The Garden Guide

Book: Gardening Tools, Equipment and Buildings
Chapter: Chapter 5: Machines and Machinery

Plant props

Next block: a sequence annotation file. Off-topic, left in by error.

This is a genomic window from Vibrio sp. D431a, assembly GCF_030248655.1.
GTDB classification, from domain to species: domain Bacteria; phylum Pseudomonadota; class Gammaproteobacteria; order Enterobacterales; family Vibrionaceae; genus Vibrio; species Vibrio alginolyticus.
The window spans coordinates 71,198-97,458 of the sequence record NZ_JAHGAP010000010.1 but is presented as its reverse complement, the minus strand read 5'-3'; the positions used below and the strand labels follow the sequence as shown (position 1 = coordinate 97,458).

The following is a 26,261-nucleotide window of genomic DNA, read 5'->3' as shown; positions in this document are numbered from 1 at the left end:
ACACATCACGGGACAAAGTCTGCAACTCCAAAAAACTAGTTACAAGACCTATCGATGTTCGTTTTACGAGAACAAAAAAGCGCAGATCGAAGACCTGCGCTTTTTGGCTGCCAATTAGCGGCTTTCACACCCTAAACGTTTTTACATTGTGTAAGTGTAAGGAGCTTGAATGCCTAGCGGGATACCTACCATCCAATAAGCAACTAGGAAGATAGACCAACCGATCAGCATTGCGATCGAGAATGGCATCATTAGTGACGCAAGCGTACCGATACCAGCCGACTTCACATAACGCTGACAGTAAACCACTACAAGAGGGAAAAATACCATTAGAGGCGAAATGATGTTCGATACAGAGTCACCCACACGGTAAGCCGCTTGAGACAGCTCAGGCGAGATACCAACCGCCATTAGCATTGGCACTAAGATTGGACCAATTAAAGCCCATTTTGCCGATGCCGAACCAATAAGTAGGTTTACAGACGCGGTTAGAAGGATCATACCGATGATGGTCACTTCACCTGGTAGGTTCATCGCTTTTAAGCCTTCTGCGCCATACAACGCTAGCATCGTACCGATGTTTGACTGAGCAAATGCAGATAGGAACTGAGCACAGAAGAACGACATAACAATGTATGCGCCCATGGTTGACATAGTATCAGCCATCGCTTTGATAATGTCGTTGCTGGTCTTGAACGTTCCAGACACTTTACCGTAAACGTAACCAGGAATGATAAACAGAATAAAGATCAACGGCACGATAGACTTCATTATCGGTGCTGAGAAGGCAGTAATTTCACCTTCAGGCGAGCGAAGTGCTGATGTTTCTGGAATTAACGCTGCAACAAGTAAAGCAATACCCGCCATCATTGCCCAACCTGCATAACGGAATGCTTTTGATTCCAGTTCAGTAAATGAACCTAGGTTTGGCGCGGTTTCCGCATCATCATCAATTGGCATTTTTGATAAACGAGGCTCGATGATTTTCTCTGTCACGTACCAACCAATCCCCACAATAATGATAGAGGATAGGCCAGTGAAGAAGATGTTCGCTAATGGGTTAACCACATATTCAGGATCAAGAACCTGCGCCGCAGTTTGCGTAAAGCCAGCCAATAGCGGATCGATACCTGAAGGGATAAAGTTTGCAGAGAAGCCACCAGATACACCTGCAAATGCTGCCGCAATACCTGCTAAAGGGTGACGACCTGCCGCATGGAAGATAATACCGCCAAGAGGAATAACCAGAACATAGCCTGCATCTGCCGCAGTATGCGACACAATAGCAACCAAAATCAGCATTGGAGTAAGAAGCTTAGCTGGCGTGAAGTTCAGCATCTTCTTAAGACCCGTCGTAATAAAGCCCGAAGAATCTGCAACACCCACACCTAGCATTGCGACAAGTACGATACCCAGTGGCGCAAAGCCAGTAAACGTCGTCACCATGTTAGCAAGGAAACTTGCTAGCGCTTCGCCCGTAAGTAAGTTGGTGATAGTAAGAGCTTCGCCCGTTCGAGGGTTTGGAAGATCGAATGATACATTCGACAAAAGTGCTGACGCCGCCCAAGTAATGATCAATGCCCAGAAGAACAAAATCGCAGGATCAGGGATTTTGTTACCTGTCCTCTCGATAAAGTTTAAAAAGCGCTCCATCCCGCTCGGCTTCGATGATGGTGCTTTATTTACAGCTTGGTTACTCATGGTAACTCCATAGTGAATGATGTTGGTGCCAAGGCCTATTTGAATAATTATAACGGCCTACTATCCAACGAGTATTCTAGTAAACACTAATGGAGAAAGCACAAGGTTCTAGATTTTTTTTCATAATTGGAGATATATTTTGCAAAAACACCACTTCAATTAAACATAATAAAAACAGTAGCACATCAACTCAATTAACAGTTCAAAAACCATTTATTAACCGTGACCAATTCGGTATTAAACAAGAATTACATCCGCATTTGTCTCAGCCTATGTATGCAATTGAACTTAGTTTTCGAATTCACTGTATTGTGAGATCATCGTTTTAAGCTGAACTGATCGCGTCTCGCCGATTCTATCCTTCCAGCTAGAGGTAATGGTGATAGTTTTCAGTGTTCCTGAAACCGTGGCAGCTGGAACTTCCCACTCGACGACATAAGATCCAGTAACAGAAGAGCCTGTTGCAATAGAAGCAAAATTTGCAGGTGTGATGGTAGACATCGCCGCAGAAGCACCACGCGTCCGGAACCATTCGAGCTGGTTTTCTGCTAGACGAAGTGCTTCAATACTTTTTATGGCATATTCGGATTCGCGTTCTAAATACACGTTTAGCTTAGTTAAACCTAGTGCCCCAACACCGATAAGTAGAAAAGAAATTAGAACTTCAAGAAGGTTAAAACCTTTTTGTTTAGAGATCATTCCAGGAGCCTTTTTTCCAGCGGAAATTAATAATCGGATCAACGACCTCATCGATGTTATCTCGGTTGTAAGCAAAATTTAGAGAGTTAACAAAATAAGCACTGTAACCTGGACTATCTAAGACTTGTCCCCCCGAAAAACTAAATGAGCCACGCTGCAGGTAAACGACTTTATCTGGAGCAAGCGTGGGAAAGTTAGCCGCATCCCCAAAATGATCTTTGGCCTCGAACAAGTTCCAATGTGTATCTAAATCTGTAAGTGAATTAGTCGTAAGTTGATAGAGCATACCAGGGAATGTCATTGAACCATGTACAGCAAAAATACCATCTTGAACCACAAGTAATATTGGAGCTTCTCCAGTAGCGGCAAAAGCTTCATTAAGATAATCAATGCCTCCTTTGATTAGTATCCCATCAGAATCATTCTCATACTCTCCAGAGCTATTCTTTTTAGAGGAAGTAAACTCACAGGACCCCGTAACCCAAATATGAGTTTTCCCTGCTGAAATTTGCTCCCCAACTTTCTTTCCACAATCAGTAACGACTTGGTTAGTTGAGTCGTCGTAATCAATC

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1973. Props for plants are of two kinds, rods or poles, and spray. Rods vary from six inches to six feet or upwards in length, tapering to a point, and thick in proportion. For small plants in pots, and for delicate bulbous roots, as hyacinths, small splinters of lath, dressed with a knife or small plane, are the best; and for hyacinths and florists' flowers in general, they should be painted green: for botanical plants, however, this may, in some cases, appear too formal. For hardy plants and climbing shrubs, young shoots or poles of hazel or ash from copsewoods are the most suitable; they should, in general, be straight, and tapering to a point; and as delicate as the weight of the plant, and the exposure of the situation, will admit. The side shoots of these props should, in most cases, be cut off; but in others, as in propping the dahlia, &c., it is desirable to have some lateral studs, from three to eight inches long, near the top, so as to spread out the head. In lieu of this, several props are sometimes used, placed in the form of an inverted pyramid or cone, or of a regular prism. One prop, however, judiciously managed, will generally be found sufficient. In no case should the bark be removed, because its natural tint is less glaring, and therefore preferable to that of peeled wood, and also because it preserves better the texture of the wood. In order that they may last several years, they should be cut in mid-winter, and the thick end pointed and charred by burning, or dipped in boiling pitch. The elegant propping of plants deserves the particular attention of the young gardener, as it is frequently done in so slovenly a manner as greatly to detract from the order and neatness which ought to reign in most descriptions of gardens. In pleasure-grounds or picturesque scenes, trees and shrubs should, in general, prop themselves, or each other; but in flower and botanic gardens, flower-borders, greenhouses, &c., the greatest degree of art and high-keeping, and a sort of drilled polish, easier felt than described, ought always to prevail. In all that respects this part of gardening, the French and Germans greatly excel the English, who are herein too apt to look at the end, without regarding the means.